Wednesday, 10 June 2015

Review of Adrenaline Level 2

Harlow Leisurezone, Essex, UK
Saturday 6th June 2015

By Lance Manley

"Let Us Prey!"

Fast Defence UK has been around for about 30 years. Considered by many to be the "missing link" between self defence and martial arts training, FAST stands for "Fear, Adrenaline and Stress Training."

Their website states "FAST training empowers people by teaching how to manage the adrenaline release – no matter what the perceived threat and no matter what the context – and use it to create the most appropriate win." Most importantly it also says that training teaches people to "avoid, defuse and, if absolutely necessary, stop violence directed at them."

I had a taste of what this involves in June 2014 at the Krav Maga Global World Tour with Eyal Yanilov (KMG Chief Instructor). Me and 9 others got chosen by Master Eyal to fight what are known as the "predators". These are aggressive, violent and ferocious attackers who come out with verbal as well as physical assaults. The basis of the scenarios we entered can be boiled down to this:

"One or more guys are in your face. What are you going to do?"

Predator armour is unique in design in that it allows full freedom of movement for the person inside the "suit" but also allows their opponent/ victim to strike to the face, chest and groin as hard as they can.

Adrenaline level 1 is based on one attacker and encourages the use of "tunnel vision" to retain focus on what is directly in front of you.

On Adrenaline 2, the game is changed in that you have multiple predators and have to deal with varying scenarios with between 2 and 5 attackers.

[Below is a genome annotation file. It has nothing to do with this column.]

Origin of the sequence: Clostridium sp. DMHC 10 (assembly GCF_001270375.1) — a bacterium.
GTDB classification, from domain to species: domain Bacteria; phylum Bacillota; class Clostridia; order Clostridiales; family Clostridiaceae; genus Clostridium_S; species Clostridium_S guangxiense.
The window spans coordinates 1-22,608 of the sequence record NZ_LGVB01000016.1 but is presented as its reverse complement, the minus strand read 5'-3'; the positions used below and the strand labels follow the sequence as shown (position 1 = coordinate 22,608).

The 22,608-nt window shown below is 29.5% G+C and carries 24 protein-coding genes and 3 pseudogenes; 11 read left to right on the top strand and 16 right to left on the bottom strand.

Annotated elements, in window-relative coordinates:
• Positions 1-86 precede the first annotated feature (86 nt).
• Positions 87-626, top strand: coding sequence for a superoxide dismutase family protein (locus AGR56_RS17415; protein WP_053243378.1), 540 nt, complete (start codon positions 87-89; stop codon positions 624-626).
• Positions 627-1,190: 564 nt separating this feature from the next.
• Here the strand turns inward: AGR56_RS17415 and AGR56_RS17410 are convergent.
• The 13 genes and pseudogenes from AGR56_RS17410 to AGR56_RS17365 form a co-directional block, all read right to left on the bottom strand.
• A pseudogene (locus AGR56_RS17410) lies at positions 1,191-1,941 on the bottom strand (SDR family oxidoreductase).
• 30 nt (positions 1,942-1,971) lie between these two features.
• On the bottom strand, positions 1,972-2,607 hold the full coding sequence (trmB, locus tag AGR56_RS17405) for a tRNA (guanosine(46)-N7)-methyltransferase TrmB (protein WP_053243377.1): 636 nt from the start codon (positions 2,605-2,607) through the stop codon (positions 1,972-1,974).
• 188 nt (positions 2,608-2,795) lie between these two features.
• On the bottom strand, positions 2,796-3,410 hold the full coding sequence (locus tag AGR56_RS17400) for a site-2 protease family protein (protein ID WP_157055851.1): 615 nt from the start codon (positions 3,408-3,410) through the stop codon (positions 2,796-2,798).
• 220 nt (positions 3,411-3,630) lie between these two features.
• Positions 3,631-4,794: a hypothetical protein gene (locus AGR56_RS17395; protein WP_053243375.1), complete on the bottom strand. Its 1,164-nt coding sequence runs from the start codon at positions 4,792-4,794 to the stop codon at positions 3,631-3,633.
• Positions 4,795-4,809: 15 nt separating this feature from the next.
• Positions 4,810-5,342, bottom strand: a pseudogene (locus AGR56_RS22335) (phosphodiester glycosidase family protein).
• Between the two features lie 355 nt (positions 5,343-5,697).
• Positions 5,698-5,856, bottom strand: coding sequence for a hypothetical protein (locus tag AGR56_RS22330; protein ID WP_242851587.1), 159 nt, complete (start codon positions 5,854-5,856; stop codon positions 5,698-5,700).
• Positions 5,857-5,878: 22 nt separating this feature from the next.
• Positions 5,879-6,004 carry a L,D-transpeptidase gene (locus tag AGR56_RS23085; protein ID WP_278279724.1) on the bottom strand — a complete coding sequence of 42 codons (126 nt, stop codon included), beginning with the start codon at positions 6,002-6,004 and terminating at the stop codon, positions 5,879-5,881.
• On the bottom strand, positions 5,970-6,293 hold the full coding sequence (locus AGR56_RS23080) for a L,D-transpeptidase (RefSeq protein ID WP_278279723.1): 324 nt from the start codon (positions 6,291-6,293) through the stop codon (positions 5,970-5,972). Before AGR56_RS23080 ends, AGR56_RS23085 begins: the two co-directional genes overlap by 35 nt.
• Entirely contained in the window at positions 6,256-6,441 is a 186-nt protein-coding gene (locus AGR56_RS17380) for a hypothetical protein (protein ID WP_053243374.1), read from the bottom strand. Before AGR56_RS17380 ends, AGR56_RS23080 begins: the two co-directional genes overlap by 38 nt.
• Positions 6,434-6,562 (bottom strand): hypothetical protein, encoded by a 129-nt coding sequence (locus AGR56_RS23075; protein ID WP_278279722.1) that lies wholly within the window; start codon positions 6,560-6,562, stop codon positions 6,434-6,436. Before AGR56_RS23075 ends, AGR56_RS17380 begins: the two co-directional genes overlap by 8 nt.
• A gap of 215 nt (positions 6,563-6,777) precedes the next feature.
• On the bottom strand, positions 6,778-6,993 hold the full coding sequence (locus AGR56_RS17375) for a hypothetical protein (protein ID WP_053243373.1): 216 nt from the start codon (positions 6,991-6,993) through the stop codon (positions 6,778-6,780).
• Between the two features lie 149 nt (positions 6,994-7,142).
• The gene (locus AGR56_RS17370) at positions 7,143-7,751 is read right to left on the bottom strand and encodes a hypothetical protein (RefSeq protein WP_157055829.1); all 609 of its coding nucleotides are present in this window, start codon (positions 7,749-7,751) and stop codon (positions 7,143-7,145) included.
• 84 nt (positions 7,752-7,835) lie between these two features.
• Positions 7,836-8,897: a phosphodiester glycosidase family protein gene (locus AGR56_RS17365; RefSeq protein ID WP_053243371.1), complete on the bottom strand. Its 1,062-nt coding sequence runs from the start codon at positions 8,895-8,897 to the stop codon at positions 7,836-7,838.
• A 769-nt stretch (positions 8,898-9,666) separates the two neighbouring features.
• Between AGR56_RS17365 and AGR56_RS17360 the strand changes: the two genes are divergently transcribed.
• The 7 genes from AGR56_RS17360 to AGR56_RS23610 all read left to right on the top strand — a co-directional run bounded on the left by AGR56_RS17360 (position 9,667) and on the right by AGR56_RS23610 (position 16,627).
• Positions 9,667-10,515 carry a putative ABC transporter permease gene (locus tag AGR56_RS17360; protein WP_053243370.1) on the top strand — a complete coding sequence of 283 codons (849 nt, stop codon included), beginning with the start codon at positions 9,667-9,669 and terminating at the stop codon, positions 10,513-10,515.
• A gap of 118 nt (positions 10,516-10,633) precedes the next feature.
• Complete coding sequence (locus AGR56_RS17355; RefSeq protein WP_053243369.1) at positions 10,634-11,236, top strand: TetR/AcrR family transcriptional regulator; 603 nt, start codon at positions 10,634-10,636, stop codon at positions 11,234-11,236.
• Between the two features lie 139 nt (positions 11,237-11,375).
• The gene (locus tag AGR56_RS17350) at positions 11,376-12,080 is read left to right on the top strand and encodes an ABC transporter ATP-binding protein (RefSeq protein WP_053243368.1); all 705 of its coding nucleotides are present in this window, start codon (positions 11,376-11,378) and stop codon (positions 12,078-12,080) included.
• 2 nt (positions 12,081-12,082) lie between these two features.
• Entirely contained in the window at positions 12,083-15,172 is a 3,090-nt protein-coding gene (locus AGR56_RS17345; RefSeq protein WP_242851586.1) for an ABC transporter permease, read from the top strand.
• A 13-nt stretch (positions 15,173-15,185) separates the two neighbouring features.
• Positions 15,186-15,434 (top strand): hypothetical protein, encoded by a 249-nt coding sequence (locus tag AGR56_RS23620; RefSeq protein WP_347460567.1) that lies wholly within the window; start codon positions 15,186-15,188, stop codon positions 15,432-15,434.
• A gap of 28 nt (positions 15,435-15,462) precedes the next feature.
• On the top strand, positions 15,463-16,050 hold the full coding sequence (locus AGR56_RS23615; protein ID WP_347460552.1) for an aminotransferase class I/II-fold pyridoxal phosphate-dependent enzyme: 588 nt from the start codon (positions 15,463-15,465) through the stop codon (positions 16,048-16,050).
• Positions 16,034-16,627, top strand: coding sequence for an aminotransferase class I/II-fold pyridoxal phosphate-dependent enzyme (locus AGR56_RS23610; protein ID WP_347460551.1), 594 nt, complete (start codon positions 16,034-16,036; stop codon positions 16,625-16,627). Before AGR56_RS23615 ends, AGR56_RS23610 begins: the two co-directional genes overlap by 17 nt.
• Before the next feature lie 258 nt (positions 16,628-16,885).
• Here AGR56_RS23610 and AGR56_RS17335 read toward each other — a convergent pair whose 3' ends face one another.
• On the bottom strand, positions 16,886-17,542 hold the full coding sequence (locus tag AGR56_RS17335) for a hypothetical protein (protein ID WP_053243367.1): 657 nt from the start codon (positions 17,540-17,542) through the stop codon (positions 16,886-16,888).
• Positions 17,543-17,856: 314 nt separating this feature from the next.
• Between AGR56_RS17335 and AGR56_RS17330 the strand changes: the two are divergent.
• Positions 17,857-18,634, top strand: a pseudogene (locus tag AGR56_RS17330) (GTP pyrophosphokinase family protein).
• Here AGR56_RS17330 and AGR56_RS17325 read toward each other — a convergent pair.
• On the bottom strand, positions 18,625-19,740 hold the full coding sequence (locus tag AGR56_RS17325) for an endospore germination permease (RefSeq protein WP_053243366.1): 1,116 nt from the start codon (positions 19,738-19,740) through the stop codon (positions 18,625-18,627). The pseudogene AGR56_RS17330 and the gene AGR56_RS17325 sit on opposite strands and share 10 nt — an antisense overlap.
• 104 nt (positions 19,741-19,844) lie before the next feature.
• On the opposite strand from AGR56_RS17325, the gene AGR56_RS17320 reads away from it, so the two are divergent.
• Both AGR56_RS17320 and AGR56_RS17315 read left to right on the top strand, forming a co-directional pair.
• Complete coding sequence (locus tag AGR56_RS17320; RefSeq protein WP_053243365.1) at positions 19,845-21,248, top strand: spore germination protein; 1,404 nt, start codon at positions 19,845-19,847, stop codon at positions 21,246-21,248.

I'd been looking forward to this for several months and arrived early at Harlow Leisurezone. I met Andras Millward, Director of Instructor Development for FAST in the canteen. I asked him about FAST's recent surge in popularity and he said:

"There's been a big change, big upheaval in the FAST defence world. WE knew it worked but we weren't very good at telling the world it worked. A LOT of new people have come on board now. It's a lot stronger. Our relationship with Krav Maga Global is really helping our profile as well. We're like one of the best kept secrets in the world. Today we've got 50 to 55 students booked in. On Adrenaline 1 we had people coming here from abroad, countries like Switzerland, France and Norway. Our purpose today is to give you all more information about the adrenal release and response and then put you back in it again."

We kicked off just after 10.30am and Andras plus the head of Krav Maga Global UK, Jon Bullock spoke to us about what the day had in store. Then we had a lecture from Dr Kirsty Hunter, about the scientific aspects of the body's response to threat. We were told about the importance of correct breathing (inhale to belly, then chest through the nose, exhale through the mouth) and the different reactions to fear. She also told us about FAST's "A,B,C's" which stands for Awareness, Boundaries and Conflict Resolution (or Combatives).

Awareness means the ability to observe and accurately interpret stimuli within our environment and then identify and manage our own internal state. Boundaries means knowing how and when to establish recognisable physical and/or emotional boundaries, and is considered essential to what FAST teaches. Combatives covers situations that require physical self-defence and provides simple and effective techniques that can be learnt and applied successfully by all, irrespective of age or sex.

After Dr Hunter had spoken to us we then moved into the preliminary phase of the training, the "woofing."